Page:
7. Early Dismissal/Late Start Section: This section contains our early dismissal and late start schedules. You could include any other information that pertains to early dismissals or late starts in this section.
  8. Body/Blood Fluid Exposure: This section has a hand out summarizing the precautions when dealing with bodily fluids.

I created an Art Studio Update form that I leave for substitutes to fill out. It is a quick form so they can let me know where the students left off. This gives me an idea of how much progress my students made on their project or what activities they worked on.

Here is an example of my Art Studio Update form:

You can also include some lesson plans or one day projects that students can work on.

Do you have a substitute folder?

What else do you keep in your substitute folder?

Cassidy Reinken

This article was written by former AOE writer and life-long learner, Cassidy Reinken.


  • Love the art studio update form! I’m working on my sub folder today, so this is perfect :) 

  • Thanks for sharing all your great ideas! I did a complete re-do on my sub folder this year! last year our district starting using an outside company to hire our subs. We went on-line and posted the day we needed off and it went out to many subs, some we knew and loved and some who had never walked through the doors of our school! previous to this, one of our staff members would find a sub when it was called in to her sub answering machine. she knew who to to call for what. needless to say there were a few issues with some of the “unknown” subs last year.  this year I used an idea I saw somewhere on- line and sorry, I can’t remember where i saw it. I got a binder and filled it with every possible thing the sub would need for a successful day in my room complete with photos of where things are located. Its packed with lessons to pick from ,school procedures, art room procedures, schedules, seating charts, emergency procedures and a sheet to fill out with feedback for each class. My principal just finished reviewing it with my plan book and said she loved how organized it was! it took a lot of time this summer to set up but it was well worth it !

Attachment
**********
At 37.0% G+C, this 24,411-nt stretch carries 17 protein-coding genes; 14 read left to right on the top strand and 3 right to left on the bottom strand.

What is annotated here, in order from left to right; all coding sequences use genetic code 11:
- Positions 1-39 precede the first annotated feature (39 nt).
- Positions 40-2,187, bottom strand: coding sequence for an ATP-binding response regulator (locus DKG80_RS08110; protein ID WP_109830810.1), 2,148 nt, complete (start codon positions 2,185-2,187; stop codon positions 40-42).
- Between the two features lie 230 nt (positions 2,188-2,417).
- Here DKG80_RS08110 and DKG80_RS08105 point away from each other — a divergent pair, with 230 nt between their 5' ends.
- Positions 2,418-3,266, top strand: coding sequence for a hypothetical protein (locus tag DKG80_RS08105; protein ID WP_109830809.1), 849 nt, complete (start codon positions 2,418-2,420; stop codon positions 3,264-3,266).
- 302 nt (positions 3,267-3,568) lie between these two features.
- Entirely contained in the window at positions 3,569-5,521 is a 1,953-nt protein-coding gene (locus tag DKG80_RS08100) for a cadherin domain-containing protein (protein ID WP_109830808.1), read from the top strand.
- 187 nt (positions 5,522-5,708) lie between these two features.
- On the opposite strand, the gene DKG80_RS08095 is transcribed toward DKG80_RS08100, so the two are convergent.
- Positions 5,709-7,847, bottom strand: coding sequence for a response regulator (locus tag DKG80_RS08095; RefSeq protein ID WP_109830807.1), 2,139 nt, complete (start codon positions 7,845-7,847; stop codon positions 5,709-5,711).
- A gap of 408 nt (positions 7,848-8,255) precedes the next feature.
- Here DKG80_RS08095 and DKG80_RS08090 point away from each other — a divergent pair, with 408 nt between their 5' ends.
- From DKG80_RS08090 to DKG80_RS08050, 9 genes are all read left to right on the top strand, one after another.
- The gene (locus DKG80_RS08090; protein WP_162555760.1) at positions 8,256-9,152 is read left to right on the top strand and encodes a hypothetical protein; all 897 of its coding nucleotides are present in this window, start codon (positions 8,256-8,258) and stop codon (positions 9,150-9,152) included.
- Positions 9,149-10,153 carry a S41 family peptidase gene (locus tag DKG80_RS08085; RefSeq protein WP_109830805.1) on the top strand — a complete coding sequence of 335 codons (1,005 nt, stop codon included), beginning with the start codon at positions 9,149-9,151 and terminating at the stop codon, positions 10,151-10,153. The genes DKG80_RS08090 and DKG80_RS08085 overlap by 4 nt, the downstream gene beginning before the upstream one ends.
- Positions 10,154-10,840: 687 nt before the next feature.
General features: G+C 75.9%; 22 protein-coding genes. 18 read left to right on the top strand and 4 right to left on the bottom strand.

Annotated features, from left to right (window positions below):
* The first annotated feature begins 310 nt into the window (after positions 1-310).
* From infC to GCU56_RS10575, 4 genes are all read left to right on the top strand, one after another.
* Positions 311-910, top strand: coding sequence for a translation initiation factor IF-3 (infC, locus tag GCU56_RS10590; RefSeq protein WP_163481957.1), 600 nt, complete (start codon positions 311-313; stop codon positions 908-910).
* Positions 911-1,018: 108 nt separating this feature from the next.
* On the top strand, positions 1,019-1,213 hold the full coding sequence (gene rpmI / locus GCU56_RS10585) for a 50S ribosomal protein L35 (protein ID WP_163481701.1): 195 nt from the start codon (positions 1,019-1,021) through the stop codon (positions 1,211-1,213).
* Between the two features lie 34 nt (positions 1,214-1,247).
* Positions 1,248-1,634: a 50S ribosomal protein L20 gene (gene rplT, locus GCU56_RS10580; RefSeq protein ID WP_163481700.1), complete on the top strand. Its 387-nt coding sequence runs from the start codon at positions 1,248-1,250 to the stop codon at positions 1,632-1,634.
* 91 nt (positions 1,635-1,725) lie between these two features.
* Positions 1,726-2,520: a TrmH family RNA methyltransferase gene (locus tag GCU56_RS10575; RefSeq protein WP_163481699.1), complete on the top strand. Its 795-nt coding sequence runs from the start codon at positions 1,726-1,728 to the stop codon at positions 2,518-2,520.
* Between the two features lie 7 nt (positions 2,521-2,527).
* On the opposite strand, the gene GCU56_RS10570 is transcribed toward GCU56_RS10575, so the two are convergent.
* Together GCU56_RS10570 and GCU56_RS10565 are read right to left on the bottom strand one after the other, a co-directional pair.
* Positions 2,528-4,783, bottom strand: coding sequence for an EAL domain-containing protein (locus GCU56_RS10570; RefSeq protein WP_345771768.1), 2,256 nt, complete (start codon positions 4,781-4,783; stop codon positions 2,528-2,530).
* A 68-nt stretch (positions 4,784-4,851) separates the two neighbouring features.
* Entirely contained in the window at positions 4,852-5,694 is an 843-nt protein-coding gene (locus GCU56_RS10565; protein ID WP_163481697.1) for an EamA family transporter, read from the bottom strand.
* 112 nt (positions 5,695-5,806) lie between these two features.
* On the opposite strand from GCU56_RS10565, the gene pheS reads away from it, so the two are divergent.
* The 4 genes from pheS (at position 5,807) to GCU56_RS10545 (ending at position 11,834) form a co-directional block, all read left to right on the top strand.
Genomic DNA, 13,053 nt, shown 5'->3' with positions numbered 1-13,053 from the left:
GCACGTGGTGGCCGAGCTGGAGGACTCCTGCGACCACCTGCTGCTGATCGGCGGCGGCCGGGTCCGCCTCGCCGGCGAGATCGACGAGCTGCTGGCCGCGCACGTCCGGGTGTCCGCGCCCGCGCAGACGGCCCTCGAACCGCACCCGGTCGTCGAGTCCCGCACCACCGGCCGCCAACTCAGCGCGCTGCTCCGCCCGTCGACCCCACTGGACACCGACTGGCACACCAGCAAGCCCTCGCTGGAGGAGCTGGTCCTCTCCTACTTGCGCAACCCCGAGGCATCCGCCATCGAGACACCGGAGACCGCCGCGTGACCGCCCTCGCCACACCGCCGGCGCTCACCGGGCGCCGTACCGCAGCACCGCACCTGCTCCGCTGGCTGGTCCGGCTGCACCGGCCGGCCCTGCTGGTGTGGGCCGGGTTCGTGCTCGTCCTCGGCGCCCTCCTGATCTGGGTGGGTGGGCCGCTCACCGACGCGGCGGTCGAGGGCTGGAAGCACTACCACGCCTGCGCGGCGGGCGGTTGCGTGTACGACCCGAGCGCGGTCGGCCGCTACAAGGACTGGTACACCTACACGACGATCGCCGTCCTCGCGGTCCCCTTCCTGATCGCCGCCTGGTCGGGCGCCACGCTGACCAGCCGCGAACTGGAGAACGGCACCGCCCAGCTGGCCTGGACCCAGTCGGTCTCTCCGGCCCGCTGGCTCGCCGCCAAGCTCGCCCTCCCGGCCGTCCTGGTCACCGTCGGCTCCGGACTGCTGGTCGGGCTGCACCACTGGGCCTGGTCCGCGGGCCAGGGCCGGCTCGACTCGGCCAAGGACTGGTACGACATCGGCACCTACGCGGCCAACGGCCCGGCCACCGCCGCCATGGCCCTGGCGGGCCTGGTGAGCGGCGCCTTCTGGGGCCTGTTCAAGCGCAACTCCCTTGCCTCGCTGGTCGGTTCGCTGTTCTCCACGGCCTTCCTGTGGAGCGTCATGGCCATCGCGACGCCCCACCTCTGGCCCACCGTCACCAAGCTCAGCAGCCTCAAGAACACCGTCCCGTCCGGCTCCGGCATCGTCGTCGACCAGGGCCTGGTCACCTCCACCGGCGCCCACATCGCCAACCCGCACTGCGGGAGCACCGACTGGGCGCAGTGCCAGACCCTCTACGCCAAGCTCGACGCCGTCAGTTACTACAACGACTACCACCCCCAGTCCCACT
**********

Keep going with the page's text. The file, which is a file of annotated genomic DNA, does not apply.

• The Art Teacher

      I really hope you can find that source and share it! That will help many guest teachers.

  • Emily Ann Bakke

    Having first subbed, then taught, then subbed again, and now teaching again I think one of the nicest things I like to see in a sub folder is a map of the school and the room. The best one I saw was a map with important areas highlighted and labeled (I always appreciate knowing where the staff lounge and adult bathroom are). She marked everything on the building map a sub could possibly need.  Classrooms, office, special ed rooms, gym, cafeteria, emergency exit routes and safety areas for her room. And the room map was labeled also, general supplies, where artwork is stored, paint shirts, current lesson materials, etc. It was so nice to not feel lost in the building or room.

    I also subbed for a teacher who had a collection of simple one-day art projects gathered in a box. Each project was in a file folder that contained instructions, a finished example, and an example for each step. On the outside of the folder it said what age the project was good for. This would be great to have available for subs who are not as familiar with teaching art.

    Other teachers would leave me a binder with basic instructions for many simple lessons and let me pick one and figure out how to teach it myself. That worked as well. 

  • I made a “Sub Tub” which is in plain sight right behind my desk.  In the tub, are drawing handouts, emergency lesson plans, attendance rosters, hall passes, and a class set of Scholastic Art magazines.  If I know I’m going to be out, I leave specific instructions, but the Sub Tub is an emergency back up plus helpful information the subs can use.  

    I love the Art Studio update and am stealing it for my class!

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  • Theresa

    In my schools the office provided a binder and a list of information the substitute should have. Things like maps of the school, important names and phone numbers (office, counselor, nurse, next door neighbors), any behavior management programs, plans, or systems that we use and how they work. We also provide UPDATED class lists, seating charts, and 3 days worth of lesson plans. I also include a list of optional one day lessons, and a stack of art books and artist videos they can use as an option. Finally I tell them if they are not comfortable teaching a lesson, or have a plan they would like to do, they can do that.